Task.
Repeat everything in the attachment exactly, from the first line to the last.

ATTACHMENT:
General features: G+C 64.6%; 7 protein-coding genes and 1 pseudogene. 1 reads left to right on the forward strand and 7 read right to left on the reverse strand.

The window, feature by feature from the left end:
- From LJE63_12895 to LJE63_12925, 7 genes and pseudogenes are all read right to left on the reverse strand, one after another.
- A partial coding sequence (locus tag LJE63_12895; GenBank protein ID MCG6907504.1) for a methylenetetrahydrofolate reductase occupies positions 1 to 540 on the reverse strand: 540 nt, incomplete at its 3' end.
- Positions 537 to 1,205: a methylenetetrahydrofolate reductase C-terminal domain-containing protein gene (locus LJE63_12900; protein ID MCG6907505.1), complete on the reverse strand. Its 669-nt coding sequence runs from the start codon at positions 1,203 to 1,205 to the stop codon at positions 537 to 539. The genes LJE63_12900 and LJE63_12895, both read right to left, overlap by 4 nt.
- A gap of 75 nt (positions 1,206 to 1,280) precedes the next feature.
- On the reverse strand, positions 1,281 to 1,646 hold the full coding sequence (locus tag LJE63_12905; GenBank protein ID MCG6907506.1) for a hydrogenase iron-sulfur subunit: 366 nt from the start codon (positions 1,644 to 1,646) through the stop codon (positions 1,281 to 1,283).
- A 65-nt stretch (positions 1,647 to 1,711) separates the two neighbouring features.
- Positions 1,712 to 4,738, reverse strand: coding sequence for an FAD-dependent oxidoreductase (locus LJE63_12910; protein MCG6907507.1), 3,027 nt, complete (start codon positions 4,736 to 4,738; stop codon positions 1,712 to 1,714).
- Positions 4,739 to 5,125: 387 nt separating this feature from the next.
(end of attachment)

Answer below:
General features: G+C 64.6%; 7 protein-coding genes and 1 pseudogene. 1 reads left to right on the forward strand and 7 read right to left on the reverse strand.

The window, feature by feature from the left end:
- From LJE63_12895 to LJE63_12925, 7 genes and pseudogenes are all read right to left on the reverse strand, one after another.
- A partial coding sequence (locus tag LJE63_12895; GenBank protein ID MCG6907504.1) for a methylenetetrahydrofolate reductase occupies positions 1 to 540 on the reverse strand: 540 nt, incomplete at its 3' end.
- Positions 537 to 1,205: a methylenetetrahydrofolate reductase C-terminal domain-containing protein gene (locus LJE63_12900; protein ID MCG6907505.1), complete on the reverse strand. Its 669-nt coding sequence runs from the start codon at positions 1,203 to 1,205 to the stop codon at positions 537 to 539. The genes LJE63_12900 and LJE63_12895, both read right to left, overlap by 4 nt.
- A gap of 75 nt (positions 1,206 to 1,280) precedes the next feature.
- On the reverse strand, positions 1,281 to 1,646 hold the full coding sequence (locus tag LJE63_12905; GenBank protein ID MCG6907506.1) for a hydrogenase iron-sulfur subunit: 366 nt from the start codon (positions 1,644 to 1,646) through the stop codon (positions 1,281 to 1,283).
- A 65-nt stretch (positions 1,647 to 1,711) separates the two neighbouring features.
- Positions 1,712 to 4,738, reverse strand: coding sequence for an FAD-dependent oxidoreductase (locus LJE63_12910; protein MCG6907507.1), 3,027 nt, complete (start codon positions 4,736 to 4,738; stop codon positions 1,712 to 1,714).
- Positions 4,739 to 5,125: 387 nt separating this feature from the next.